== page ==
The night she claimed the Democratic nomination, Hillary Clinton spoke of how proud her mother, Dorothy Rodham — born the day Congress passed the 19th Amendment — would be if she were alive.
"She overcame a childhood marked by abandonment and mistreatment and somehow managed not to become bitter or broken," she said of Rodham, who died in 2011 at age 92. "My mother believed that life is about serving others. And she taught me never to back down from a bully, which it turns out was pretty good advice."
Clinton wasn't the only one thinking of her mother that night. A number of top women politicians expressed similar sentiments — a reminder of both how much things have changed for women in politics, and how much they have not. (For instance, women still make up only 20 percent of Congress, and there's been just one black woman in the Senate ever.)
"I probably missed my mother more [Tuesday] night than at any time since she died," Missouri Sen. Claire McCaskill tells Rolling Stone. "My grandmother also. They were both amazing, strong, independent women ahead of their time that started telling me as a very young girl that I could be anything.
"They role-modeled blowing up what was expected of them, and doing what was not expected of women. It really made me wish that they could both be sitting there because they would have been so happy," McCaskill says.
McCaskill's mother, Betty Anne, was the first woman elected to the city council in Columbia, Missouri. She got her daughter into politics early, instructing her on the finer points of politicking at a young age. "She's somebody who made me say, 'Trick or treat and vote for JFK!' when I was 7, and had me working in political campaigns when I was too young to really even understand."
What words of wisdom does McCaskill, the first female senator from Missouri, have for young women who may not be as moved by the historic nature of Clinton's achievement?
"Perspective matters!" McCaskill says. Her own appreciation of the moment was shaped by first-hand experience with the obstacles Clinton has had to face. "I've been the first [woman] in a number of jobs I've held, and I suffered through some significant sexism early in my career, and sexual harassment, and barriers, so I know that it has been a struggle — and not as big a struggle for me as it had been for my mother and grandmother, but still it has been a struggle."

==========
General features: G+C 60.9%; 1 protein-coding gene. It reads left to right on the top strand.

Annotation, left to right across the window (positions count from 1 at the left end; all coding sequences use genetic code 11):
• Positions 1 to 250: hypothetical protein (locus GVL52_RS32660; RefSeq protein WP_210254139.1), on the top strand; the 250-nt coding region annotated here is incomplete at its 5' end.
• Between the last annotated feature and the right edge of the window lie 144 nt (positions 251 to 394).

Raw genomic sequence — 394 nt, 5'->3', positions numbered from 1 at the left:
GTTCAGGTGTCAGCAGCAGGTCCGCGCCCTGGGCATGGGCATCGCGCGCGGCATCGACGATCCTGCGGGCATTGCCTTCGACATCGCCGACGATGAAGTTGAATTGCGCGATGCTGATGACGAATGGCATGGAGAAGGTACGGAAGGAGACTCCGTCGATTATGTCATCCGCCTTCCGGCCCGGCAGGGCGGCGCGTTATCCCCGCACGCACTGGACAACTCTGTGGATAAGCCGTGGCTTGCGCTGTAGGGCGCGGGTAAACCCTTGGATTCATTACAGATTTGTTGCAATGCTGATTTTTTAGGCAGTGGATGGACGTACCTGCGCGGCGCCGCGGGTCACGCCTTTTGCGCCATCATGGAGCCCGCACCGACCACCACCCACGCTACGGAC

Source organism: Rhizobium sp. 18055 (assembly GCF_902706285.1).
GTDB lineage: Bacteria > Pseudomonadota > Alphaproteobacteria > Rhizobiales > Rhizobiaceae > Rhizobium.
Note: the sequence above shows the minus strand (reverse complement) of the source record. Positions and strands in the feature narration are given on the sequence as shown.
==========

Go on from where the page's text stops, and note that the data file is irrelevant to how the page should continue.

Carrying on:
She adds, "I have daughters in their 20s, and I try to explain to them that it wasn't always like this, that there weren't always as many women in law school as men, and there weren't always as many women in medical school as men, that this was not the way it was when I was their age."
Other women in the Senate who had similar things to say include Heidi Heitkamp of North Dakota (one of two states Clinton lost to Bernie Sanders Tuesday), Debbie Stabenow of Michigan, Jeanne Shaheen of New Hampshire and Barbara Mikulski of Maryland. "As other women think about what this means for their daughters, I think about what this means to my mother," Heitkamp wrote on Facebook. "She fought for her five daughters so we would all have equal rights. Thanks, Mom, for fighting for us."
"As a woman in politics who has daughters and granddaughters, I can't help but feel a surge of excitement and emotion around this moment," said Shaheen in a statement.
Perhaps more than any other female politician, Clinton has paved the way for Kirsten Gillibrand, who filled Clinton's New York Senate seat when she became secretary of State in 2009. Gillibrand was inspired to get into politics after watching Clinton deliver a speech at a DNC event, and remembers Clinton challenging the women in the room to run for office, saying, "If you leave all the decision-making to others, you might not like what they do, and you will have no one but yourself to blame.'"
On Wednesday, Gillibrand said she was "inspired and in awe" of Clinton's achievement. "The value of this moment for women and girls across the country and the entire world is immeasurable, and we will be seeing the effects of it for decades to come," she said.
And she may well be right: Studies have shown that when women are elected to a position — state attorney general, governor, senator — more women get elected down the line. "American women have been waiting for this moment for a long time," Gillibrand said, "and we aren't going to let this opportunity go to waste."